- Days left

Money College: Maximize the student tax rebate

College is a cozy ideological cocoon, where inflation is measured by the quality of bar specials and where tomorrow never comes. Death and taxes may loom far outside the bubble, but debt (or at least significant costs) are part of the mix for almost everyone between 18 and 22.

There's always one guy who calculates the cost per hour of classroom instruction ($68.98 at Loyola University Chicago, in case you were wondering), while others cower and refuse to think of the debt they've accumulated. Tax season offers a further haven from reality. After all, there's nothing more gratifying than a fat, Technicolor check from the U.S. Treasury.

Of course, the best strategy for maximizing your refund is to not get one at all, calculating your proper deduction and avoiding that interest-free loan to Uncle Sam.
If you receive a refund this year, be proactive about putting it to good use--though let's assume that paying for your next couple of nights out does not count as "proactive." The following tips are my version of the good, the bad and the ugly when it comes to tax refunds: the fun, the functional, and the far-fetched.

The Fun
1) Use the 80-20 rule. Most of us learned to split our allowances 50-50 between two piggy banks. The recession and the sheer size of some refund checks will force you to ratchet it up a notch. Let the IRS work for you: tell them to deposit 80 percent of your refund into a savings account, the rest in checking where it's OK to spend it. Avoid my freshman mistake of depositing a refund into a checking account "for safekeeping." Let's just say that the bloated "freshman 15" can also refer to overdrawn account balances.

2) Thrifted essentials. If you've survived the semester with a collection of 10 shot glasses and two tumblers, now's the time to round out your collection. Head to the thrift store and reassure yourself that the matchy-matchy, put together look is so 2005. Thirty minutes in the dishwasher and your dated dishes will look as good as new.

The Functional

1) Pay down debt. How many of us will use the government's six month grace period on Stafford loans to avoid reality? Confront your obligations head-on and put all or some of your refund toward student loan or credit card debt. You won't be alone: 91 percent of respondents in a 2009 AP survey said they planned to use their refund to pay bills or repay debt. We can assume that most of these respondents began their post-graduate adventures long ago. Start thinking today about when your own will begin, free from obligation.

2) Build up an emergency fund. Relieve yourself of old debts or save for a rainy day? For college students, vehicle expenses, technological emergencies or last-minute travel plans are the most likely rainy-day culprits. An emergency fund can help graduates bridge the gap between classroom and career without moving back in with mom and dad. Above all, an emergency fund can help keep credit card debt low or nonexistent.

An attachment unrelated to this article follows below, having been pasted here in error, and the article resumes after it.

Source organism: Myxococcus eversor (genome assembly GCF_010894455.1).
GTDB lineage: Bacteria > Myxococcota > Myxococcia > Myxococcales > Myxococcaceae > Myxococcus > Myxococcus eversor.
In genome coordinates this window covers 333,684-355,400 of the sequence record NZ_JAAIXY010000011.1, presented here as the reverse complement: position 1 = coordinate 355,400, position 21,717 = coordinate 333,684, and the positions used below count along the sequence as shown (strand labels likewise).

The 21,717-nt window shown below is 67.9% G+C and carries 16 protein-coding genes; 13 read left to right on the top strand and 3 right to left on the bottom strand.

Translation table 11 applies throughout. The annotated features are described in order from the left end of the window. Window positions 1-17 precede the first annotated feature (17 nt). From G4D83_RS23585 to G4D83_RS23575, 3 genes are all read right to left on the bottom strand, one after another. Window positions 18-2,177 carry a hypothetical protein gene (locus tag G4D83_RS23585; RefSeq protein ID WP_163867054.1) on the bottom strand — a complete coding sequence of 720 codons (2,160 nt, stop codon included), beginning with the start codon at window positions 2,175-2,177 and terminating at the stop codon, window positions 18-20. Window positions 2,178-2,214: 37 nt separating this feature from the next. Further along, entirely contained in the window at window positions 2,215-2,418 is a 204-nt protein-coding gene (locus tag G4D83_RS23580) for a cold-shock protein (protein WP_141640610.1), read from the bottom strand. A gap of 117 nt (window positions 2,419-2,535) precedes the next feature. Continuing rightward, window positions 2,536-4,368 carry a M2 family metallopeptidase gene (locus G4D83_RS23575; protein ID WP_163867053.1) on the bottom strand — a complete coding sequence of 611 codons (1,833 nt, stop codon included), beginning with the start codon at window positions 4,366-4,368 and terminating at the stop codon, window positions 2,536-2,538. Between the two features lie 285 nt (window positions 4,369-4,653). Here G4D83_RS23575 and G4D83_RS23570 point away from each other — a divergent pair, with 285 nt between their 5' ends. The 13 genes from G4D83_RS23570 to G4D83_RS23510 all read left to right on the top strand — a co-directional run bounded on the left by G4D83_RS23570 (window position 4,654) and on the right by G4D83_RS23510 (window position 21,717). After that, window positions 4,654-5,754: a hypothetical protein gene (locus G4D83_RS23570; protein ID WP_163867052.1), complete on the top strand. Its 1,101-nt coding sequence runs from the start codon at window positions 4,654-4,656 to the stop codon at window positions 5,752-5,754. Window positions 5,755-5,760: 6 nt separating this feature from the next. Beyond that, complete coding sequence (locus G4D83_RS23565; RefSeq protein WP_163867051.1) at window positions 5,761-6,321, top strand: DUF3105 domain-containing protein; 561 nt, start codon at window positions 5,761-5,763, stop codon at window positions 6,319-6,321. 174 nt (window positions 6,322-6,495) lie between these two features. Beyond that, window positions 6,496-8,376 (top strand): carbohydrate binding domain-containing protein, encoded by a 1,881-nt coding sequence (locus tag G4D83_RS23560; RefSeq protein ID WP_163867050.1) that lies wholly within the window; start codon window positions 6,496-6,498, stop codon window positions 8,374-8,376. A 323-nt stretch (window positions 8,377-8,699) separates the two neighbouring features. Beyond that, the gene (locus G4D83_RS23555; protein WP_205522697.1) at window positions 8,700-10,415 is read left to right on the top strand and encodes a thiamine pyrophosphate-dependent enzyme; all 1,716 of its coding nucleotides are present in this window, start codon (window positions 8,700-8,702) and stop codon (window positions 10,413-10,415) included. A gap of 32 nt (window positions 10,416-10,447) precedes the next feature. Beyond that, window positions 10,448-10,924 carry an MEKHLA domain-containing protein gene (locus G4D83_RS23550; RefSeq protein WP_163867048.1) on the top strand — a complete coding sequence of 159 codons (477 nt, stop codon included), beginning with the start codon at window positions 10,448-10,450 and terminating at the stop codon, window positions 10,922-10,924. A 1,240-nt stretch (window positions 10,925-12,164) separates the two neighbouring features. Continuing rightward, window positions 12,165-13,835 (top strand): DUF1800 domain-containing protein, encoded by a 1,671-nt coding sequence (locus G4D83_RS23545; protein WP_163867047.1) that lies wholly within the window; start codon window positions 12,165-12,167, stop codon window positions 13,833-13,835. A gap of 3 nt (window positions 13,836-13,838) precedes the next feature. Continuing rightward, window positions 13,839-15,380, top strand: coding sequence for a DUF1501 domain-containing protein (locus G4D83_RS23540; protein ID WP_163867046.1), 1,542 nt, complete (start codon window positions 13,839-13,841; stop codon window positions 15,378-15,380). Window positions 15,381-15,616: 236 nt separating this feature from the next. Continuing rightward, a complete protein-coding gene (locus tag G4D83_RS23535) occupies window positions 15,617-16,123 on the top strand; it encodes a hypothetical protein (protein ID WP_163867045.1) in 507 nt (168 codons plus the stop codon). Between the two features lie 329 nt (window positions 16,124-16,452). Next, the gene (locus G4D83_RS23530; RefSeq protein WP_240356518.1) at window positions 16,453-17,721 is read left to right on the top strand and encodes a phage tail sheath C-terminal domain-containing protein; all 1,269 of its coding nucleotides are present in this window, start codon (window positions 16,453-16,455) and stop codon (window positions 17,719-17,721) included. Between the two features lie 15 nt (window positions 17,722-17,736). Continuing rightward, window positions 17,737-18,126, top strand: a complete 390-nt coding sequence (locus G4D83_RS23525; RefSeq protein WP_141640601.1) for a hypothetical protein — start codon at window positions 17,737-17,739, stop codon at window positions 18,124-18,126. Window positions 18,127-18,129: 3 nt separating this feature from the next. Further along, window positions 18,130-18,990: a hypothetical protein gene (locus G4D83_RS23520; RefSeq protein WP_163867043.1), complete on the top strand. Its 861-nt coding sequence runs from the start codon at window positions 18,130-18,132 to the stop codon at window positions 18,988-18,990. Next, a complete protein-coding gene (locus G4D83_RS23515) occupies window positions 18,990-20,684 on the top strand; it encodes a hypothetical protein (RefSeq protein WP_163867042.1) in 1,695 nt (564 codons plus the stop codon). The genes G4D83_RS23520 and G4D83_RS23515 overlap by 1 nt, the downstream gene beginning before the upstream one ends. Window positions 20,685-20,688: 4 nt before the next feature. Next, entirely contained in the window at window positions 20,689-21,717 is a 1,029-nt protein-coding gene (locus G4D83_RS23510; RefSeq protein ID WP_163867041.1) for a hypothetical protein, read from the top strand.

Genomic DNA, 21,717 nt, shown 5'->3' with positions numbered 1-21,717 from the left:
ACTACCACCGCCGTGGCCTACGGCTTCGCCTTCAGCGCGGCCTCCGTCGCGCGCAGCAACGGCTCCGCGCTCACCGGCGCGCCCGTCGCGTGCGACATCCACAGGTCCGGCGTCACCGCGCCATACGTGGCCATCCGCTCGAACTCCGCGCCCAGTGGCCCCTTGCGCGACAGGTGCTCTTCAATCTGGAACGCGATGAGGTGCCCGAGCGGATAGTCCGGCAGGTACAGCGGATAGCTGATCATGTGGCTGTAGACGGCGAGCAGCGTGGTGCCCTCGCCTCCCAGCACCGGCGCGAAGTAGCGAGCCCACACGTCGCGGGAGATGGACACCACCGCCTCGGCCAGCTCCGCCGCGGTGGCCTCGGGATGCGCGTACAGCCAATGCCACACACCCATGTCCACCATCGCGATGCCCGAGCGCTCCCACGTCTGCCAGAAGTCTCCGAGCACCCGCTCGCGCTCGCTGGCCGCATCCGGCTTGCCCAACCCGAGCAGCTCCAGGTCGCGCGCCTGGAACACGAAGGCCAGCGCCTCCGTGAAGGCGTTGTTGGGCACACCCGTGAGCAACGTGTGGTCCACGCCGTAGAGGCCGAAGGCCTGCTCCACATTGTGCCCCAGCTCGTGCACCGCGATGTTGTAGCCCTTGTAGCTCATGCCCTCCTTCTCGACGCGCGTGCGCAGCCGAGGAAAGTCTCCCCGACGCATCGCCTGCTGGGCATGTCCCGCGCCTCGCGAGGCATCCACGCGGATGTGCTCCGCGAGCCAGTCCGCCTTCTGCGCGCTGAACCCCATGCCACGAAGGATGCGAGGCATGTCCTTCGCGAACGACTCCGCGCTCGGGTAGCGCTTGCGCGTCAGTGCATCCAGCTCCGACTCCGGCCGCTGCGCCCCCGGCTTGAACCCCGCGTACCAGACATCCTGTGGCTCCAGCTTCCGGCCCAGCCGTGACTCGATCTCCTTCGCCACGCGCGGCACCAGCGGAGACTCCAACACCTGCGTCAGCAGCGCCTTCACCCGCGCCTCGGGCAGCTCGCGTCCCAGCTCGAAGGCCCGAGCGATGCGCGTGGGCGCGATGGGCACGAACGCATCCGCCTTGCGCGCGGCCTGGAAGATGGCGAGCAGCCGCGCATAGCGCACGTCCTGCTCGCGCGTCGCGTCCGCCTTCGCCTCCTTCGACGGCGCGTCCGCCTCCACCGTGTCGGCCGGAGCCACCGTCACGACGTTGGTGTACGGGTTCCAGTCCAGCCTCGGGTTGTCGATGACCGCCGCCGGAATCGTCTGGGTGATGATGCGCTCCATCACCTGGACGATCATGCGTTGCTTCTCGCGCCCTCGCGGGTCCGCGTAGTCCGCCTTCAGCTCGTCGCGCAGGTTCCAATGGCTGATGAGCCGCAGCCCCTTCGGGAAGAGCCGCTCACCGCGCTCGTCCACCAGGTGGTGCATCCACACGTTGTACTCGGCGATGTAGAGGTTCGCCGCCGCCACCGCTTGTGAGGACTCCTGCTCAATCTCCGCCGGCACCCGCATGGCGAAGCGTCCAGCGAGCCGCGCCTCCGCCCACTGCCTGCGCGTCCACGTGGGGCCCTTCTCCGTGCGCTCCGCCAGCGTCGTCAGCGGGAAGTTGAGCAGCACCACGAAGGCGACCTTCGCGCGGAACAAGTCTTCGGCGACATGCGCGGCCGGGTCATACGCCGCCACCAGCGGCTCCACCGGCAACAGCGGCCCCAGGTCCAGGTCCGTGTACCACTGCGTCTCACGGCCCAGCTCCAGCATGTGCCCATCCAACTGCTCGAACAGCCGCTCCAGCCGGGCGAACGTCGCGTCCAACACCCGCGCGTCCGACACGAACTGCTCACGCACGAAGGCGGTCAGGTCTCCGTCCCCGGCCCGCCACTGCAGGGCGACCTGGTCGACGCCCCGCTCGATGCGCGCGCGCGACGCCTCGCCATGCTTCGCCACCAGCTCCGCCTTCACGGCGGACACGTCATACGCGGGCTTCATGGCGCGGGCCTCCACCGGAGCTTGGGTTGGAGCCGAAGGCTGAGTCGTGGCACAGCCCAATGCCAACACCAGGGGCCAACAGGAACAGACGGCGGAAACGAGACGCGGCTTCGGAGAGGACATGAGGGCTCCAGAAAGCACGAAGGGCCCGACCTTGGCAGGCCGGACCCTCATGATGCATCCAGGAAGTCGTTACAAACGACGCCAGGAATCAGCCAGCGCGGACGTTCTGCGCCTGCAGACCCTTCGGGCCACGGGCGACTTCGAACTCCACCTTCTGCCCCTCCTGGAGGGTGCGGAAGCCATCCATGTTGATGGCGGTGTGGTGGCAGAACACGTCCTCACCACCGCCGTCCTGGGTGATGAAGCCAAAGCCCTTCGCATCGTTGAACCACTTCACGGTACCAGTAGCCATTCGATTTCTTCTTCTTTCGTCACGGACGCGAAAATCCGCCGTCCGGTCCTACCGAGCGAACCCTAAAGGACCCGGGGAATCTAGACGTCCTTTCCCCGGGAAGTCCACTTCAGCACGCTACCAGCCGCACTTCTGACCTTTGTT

3) Invest in a working wardrobe.
Guilt-free shopping? Go ahead and spend your mini-windfall on clothes – but invest in timeless, work-worthy pieces that will endure a battery of interviews and internships. Guys, bring your girlfriend along and look for items with the following labels: "khaki," "chino," and, most importantly, "stain-resistant." Ladies, try shopping outlet malls or luxury stores' bargain-priced little brothers (think Nordstrom Rack and Old Navy).

As for the far-fetched ... I'll let your imagination run wild on this one. Do you have an overseas trip in mind that might change your life? Or an adventure of some sort your tax refund could support as opposed to, say, a keg party? Above all, remember: it's your money. Depending on how much you procrastinate, tax season and spring break can intersect at a dangerous angle. The trick is to get ahead of the April 15 deadline, get those tax returns filed, and plan what you'll do with a refund that makes the best use of your dough.

Increase your money and finance knowledge from home

Introduction to Preferred Shares

Learn the difference between preferred and common shares.

View Course »

How Financial Planners go Grocery Shopping

Learn to shop smart and save.

View Course »

TurboTax Articles

What is Form 1095-C: Employer-Provided Health Insurance Offer and Coverage

The Affordable Care Act, or Obamacare, requires certain employers to offer health insurance coverage to full-time employees and their dependents. Further, those employers must send an annual statement to all employees eligible for coverage describing the insurance available to them. The Internal Revenue Service (IRS) created Form 1095-C to serve as that statement.

What is IRS Form 8379: Injured Spouse Allocation

The Internal Revenue Service (IRS) has the power to seize income tax refunds when a taxpayer owes certain debts, such as unpaid taxes or overdue child support. Sometimes, a married couple's joint tax refund will be seized because of a debt for which only one spouse is responsible. When that happens, the other spouse is said to be "injured" and can file Form 8379 to get at least some of the refund.

What are 1095 Tax Forms for Health Care?

The Affordable Health Care Act, also known as Obamacare, introduced three new tax forms relevant to individuals, employers and health insurance providers. They are forms 1095-A, 1095-B and 1095-C. These forms help determine if you need to comply with the new shared responsibility payment, the fee you might have to pay if you don't have health insurance. For individuals who bought insurance through the health care marketplace, this information will help to determine whether you are able to receive an additional premium tax credit or have to pay some back.

Add a Comment

*0 / 3000 Character Maximum